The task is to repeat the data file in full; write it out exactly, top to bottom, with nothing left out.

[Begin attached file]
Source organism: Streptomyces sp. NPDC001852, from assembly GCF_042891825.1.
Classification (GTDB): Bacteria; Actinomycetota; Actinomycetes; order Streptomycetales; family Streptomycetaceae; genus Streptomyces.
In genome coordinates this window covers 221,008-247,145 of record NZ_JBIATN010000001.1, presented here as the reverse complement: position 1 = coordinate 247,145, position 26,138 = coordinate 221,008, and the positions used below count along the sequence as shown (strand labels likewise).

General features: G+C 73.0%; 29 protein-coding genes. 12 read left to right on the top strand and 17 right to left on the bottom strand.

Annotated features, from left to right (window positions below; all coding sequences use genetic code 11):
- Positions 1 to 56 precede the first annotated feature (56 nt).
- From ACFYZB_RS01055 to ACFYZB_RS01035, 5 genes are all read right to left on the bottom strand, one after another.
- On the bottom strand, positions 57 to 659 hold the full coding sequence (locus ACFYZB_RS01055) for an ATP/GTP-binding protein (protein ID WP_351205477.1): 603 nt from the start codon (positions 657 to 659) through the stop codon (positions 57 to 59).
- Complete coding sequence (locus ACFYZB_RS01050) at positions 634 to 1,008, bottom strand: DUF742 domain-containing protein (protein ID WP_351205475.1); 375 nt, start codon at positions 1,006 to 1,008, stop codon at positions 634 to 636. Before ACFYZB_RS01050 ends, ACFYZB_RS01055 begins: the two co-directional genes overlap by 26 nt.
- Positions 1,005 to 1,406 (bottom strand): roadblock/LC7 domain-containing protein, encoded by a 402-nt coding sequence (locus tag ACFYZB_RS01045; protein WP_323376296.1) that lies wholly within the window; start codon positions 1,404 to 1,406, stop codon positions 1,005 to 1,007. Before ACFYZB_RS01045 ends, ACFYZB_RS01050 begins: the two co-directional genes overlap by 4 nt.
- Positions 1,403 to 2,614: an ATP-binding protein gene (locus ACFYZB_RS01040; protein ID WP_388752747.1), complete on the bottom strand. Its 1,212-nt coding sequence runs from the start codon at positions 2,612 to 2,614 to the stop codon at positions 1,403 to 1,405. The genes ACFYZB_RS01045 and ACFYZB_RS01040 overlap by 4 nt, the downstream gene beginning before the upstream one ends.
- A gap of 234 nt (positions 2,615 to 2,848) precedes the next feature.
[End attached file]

Source organism: Streptomyces sp. NPDC001852, from assembly GCF_042891825.1.
Classification (GTDB): Bacteria; Actinomycetota; Actinomycetes; order Streptomycetales; family Streptomycetaceae; genus Streptomyces.
In genome coordinates this window covers 221,008-247,145 of record NZ_JBIATN010000001.1, presented here as the reverse complement: position 1 = coordinate 247,145, position 26,138 = coordinate 221,008, and the positions used below count along the sequence as shown (strand labels likewise).

General features: G+C 73.0%; 29 protein-coding genes. 12 read left to right on the top strand and 17 right to left on the bottom strand.

Annotated features, from left to right (window positions below; all coding sequences use genetic code 11):
- Positions 1 to 56 precede the first annotated feature (56 nt).
- From ACFYZB_RS01055 to ACFYZB_RS01035, 5 genes are all read right to left on the bottom strand, one after another.
- On the bottom strand, positions 57 to 659 hold the full coding sequence (locus ACFYZB_RS01055) for an ATP/GTP-binding protein (protein ID WP_351205477.1): 603 nt from the start codon (positions 657 to 659) through the stop codon (positions 57 to 59).
- Complete coding sequence (locus ACFYZB_RS01050) at positions 634 to 1,008, bottom strand: DUF742 domain-containing protein (protein ID WP_351205475.1); 375 nt, start codon at positions 1,006 to 1,008, stop codon at positions 634 to 636. Before ACFYZB_RS01050 ends, ACFYZB_RS01055 begins: the two co-directional genes overlap by 26 nt.
- Positions 1,005 to 1,406 (bottom strand): roadblock/LC7 domain-containing protein, encoded by a 402-nt coding sequence (locus tag ACFYZB_RS01045; protein WP_323376296.1) that lies wholly within the window; start codon positions 1,404 to 1,406, stop codon positions 1,005 to 1,007. Before ACFYZB_RS01045 ends, ACFYZB_RS01050 begins: the two co-directional genes overlap by 4 nt.
- Positions 1,403 to 2,614: an ATP-binding protein gene (locus ACFYZB_RS01040; protein ID WP_388752747.1), complete on the bottom strand. Its 1,212-nt coding sequence runs from the start codon at positions 2,612 to 2,614 to the stop codon at positions 1,403 to 1,405. The genes ACFYZB_RS01045 and ACFYZB_RS01040 overlap by 4 nt, the downstream gene beginning before the upstream one ends.
- A gap of 234 nt (positions 2,615 to 2,848) precedes the next feature.